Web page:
A Framework for Understanding Organizational Ethics
Organizational ethics is one of the most important, yet perhaps one of the most overlooked and misunderstood concepts in corporate America and schools of business. Organizational ethics initiatives have not been effectively implemented by many corporations, and there is still much debate concerning the usefulness of such initiatives in preventing ethical and legal misconduct. Simultaneously, business schools are attempting to teach courses and/or integrate organizational ethics into their curricula without general agreement about what should be taught, or how it should be taught.
Societal norms require that businesses assume responsibility and ensure that ethical standards are properly implemented on a daily basis. Such a requirement is not without controversy. Some business leaders believe that personal moral development and character are all that are needed for effective organizational ethics. These business leaders are supported by certain business educators who believe ethics initiatives should arise inherently from corporate culture and that hiring ethical employees will limit unethical behavior within the organization.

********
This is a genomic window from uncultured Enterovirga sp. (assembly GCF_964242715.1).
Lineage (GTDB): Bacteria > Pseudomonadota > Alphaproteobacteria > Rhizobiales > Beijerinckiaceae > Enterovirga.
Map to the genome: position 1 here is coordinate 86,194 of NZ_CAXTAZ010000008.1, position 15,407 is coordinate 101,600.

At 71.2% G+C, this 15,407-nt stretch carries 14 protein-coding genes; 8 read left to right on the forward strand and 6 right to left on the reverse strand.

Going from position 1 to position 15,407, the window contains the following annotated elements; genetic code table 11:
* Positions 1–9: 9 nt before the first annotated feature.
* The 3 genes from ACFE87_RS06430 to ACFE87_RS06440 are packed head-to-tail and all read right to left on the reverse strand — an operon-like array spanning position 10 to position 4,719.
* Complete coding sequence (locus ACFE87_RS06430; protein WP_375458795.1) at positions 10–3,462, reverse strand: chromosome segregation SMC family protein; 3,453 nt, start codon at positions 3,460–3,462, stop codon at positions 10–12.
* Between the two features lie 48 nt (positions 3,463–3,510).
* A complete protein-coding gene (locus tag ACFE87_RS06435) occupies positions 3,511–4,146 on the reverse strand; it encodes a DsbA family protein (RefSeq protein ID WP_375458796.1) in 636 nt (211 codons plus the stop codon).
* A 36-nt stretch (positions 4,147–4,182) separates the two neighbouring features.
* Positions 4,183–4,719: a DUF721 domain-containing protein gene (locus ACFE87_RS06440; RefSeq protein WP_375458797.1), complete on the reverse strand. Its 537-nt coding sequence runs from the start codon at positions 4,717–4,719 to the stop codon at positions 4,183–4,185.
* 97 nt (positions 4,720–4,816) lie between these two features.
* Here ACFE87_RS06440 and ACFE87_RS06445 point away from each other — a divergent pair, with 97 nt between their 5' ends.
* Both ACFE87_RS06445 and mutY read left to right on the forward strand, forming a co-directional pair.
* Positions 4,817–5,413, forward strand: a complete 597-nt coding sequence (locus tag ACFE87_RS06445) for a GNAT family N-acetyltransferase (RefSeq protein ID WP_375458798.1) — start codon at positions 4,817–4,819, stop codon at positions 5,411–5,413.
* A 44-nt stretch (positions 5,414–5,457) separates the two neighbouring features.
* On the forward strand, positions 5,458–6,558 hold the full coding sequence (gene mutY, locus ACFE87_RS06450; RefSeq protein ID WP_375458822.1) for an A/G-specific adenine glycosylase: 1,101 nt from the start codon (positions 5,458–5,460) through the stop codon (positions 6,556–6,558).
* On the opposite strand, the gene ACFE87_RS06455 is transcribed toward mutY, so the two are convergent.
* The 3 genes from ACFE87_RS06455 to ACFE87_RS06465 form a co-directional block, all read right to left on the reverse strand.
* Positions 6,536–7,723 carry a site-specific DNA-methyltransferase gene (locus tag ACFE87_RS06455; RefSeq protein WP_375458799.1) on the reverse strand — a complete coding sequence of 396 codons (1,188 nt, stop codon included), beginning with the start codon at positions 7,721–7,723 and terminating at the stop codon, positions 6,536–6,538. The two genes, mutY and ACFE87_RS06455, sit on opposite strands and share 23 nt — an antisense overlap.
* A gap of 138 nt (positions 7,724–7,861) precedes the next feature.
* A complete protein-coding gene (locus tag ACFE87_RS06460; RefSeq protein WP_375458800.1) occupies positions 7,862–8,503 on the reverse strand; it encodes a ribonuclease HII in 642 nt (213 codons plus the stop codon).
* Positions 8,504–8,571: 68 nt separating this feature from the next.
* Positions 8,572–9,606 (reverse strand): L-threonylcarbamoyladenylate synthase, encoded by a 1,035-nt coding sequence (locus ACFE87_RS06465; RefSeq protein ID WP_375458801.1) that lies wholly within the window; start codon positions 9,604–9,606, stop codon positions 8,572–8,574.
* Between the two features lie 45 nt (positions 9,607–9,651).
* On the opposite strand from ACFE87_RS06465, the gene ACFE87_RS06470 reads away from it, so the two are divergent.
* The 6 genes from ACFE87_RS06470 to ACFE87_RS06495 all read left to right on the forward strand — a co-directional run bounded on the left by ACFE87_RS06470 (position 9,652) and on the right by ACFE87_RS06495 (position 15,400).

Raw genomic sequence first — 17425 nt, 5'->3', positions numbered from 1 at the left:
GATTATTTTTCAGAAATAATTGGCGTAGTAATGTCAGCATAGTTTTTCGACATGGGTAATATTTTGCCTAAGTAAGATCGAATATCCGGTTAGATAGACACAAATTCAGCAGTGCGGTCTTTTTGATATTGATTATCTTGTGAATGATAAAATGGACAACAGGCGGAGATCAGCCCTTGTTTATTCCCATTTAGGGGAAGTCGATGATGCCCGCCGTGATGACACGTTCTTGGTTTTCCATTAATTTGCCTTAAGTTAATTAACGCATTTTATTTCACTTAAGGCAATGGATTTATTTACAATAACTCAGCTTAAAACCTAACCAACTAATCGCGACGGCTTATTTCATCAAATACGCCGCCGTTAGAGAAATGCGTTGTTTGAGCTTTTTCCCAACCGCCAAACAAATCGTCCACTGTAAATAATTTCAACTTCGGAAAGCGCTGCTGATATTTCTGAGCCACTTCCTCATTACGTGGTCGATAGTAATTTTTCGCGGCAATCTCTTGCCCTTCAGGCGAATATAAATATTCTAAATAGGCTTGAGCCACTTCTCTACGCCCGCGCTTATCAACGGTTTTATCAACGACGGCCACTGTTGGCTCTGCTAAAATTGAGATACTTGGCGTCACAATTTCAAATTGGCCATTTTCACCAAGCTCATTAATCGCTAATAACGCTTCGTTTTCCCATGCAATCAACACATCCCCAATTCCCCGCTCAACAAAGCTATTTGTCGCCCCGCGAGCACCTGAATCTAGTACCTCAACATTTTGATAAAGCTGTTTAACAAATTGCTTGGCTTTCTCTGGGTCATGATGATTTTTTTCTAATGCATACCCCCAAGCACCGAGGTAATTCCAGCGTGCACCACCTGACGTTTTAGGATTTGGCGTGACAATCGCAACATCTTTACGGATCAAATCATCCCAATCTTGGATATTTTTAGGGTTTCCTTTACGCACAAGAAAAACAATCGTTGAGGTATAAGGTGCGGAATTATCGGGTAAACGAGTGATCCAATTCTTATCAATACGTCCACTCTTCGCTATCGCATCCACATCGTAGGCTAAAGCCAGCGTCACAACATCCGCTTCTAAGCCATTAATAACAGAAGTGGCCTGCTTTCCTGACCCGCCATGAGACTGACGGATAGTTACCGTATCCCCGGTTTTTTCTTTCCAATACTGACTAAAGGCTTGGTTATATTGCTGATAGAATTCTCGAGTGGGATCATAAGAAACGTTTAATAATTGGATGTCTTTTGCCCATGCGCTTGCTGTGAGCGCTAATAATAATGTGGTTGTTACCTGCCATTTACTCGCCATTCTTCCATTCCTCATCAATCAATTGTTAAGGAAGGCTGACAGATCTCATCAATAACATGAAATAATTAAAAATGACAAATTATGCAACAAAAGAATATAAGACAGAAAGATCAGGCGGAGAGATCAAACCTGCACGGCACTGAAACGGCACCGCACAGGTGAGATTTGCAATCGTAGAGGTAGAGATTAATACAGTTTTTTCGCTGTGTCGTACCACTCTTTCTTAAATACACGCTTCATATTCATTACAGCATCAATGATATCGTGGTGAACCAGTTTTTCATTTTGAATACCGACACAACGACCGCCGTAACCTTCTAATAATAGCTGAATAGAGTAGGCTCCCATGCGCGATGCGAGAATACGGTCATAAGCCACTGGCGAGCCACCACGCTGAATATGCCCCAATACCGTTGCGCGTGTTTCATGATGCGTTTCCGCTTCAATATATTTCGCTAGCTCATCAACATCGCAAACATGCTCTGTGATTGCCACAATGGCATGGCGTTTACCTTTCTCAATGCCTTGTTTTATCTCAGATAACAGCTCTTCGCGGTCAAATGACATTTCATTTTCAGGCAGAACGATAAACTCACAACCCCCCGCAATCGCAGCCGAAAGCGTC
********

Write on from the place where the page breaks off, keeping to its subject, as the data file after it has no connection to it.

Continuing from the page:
A contrary position, and the one espoused here, is that effective organizational ethics can only be achieved by proactive leadership whereby employees from diverse backgrounds are provided a common understanding of what is defined as ethical behavior through formal training, thus creating an ethical organizational climate. In addition, changes are needed in the regulatory system, in the organizational ethics initiatives of business schools, and in societal approaches to the development and implementation of organizational ethics in corporate America. According to Richard L. Schmalensee, Dean of the MIT Sloan School of Management, the question is, "How can we produce graduates who are more conscious of their potential . . . and their obligation as professionals to make a positive contribution to society?" He stated that business schools should be held partly responsible for the cadre...